Drawing Life: Surviving the Unabomber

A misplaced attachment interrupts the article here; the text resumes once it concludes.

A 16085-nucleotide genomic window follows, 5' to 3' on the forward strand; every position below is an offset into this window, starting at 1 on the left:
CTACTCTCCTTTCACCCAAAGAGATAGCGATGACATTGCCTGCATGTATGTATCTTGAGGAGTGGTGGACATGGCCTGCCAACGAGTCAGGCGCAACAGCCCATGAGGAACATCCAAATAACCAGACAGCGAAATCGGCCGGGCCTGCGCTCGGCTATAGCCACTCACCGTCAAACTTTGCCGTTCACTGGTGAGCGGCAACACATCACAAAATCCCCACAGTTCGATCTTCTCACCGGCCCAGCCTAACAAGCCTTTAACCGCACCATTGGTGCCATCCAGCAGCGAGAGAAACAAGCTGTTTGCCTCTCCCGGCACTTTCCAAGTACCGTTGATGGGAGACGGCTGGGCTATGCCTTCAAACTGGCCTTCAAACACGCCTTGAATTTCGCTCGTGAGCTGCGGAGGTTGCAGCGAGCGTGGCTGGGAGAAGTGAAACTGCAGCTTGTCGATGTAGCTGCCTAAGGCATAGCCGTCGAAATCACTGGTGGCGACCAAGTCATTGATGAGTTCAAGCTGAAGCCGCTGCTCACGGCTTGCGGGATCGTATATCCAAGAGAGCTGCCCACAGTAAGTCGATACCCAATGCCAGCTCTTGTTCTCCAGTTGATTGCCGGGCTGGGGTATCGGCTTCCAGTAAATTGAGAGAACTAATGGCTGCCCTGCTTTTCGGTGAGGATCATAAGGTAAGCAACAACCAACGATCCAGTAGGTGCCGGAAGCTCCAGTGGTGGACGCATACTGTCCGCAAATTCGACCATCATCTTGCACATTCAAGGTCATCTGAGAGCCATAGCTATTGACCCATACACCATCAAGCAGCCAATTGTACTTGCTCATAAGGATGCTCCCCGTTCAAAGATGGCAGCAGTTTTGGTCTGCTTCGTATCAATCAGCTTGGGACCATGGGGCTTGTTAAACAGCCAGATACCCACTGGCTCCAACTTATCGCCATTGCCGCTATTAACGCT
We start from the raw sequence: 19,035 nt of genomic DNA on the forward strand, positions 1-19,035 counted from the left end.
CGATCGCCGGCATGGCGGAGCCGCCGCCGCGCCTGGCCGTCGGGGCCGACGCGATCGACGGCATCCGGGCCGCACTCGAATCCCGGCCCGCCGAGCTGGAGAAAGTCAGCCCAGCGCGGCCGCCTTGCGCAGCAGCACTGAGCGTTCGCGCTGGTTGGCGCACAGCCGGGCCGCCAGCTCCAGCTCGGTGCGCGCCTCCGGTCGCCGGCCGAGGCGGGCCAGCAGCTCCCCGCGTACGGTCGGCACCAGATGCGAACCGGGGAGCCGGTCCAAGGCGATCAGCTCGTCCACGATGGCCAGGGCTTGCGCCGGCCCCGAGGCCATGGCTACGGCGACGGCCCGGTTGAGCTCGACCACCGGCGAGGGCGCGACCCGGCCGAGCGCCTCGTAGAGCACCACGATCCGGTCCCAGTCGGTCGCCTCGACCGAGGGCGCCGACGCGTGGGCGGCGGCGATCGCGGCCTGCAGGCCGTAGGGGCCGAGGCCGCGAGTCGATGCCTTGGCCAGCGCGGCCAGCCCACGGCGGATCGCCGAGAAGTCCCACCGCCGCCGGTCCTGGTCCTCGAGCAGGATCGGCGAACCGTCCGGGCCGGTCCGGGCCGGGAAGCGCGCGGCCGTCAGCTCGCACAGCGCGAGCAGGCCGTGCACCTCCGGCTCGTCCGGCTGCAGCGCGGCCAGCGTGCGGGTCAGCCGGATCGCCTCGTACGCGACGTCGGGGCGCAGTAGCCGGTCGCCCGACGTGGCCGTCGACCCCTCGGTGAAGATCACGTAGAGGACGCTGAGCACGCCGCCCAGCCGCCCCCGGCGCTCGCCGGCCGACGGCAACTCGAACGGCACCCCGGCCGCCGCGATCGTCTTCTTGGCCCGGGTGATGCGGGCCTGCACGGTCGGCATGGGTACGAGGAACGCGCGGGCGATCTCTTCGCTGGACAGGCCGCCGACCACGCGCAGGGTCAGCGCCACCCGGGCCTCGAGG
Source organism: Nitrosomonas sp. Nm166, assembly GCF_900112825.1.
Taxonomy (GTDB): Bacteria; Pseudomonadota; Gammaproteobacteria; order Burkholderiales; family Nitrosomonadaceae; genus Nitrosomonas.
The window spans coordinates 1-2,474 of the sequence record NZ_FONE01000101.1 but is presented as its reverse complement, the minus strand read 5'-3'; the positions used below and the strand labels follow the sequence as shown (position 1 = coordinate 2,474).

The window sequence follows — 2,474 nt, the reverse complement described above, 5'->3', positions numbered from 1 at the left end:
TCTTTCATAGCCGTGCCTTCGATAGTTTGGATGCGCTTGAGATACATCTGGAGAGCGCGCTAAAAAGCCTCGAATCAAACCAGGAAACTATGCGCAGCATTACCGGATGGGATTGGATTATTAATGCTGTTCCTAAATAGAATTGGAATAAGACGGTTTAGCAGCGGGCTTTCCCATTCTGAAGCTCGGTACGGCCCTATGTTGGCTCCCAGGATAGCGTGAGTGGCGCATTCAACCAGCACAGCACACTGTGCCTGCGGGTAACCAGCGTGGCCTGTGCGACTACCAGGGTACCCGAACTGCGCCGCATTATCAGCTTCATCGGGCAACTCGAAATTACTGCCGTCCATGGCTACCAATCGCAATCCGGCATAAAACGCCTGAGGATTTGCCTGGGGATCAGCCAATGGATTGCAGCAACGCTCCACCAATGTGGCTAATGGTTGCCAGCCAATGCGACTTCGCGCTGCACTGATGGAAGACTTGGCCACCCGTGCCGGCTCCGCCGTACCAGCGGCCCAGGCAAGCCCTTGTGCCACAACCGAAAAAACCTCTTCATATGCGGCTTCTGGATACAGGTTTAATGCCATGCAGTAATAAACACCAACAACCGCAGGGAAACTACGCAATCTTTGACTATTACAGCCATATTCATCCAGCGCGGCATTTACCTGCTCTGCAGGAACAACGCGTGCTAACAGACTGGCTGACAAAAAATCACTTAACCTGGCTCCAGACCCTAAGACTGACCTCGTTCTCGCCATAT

On June 24, 1993, David Gelernter opened a package that exploded, blowing off most of his right hand and damaging his hearing, eyesight, and chest. Ironically, the perpetrator, the technology-phobic "mad genius" we know as the Unabomber, managed to punish one of the very few people who are deeply skeptical about computers and openly critical of technology. Perhaps the greater irony is that the bomb meant to destroy a man's life remade it, and the wounds meant to break his spirit only strengthened it. Now, in this haunting memoir, Gelernter makes a metaphor of himself, seeing in his own near-death and recovery the same disfigurement and promise for American society as a whole. As he ponders his own spiritual condition and the healing power he found in family, religion, community, and art, he critiques the American soul and its devaluing of these very treasures. Instead of teaching and lauding the virtues of courage, critical thinking, and good judgment, Americans have made a media circus out of crime. We are so busy peeking pruriently into the twisted minds of madmen that we have forgotten the acts of violence are not significant because they tickle our bloodlust, but because they force us to rethink our priorities. In a power analysis of the media's response to his experience, for example, Gelernter points out that the Unabomber was described as a "genius, " as "sick, " as "fascinating, " but never as evil. Gelernter asks the chilling question: What does it mean when a culture no longer believes in evil? What happens to a society that has lost its ability to react morally in a crisis? After all, when a man is blown up by a bomb, we should question, not gawk; learn the deeper lessons, not bask in the lurid details. A gripping and poignant narrative as well as a thought-provoking analysis of our culture and where it's headed, Drawing Life is about the resurrection of an extremely thoughtful human being and the extraordinary power of one man's will to live.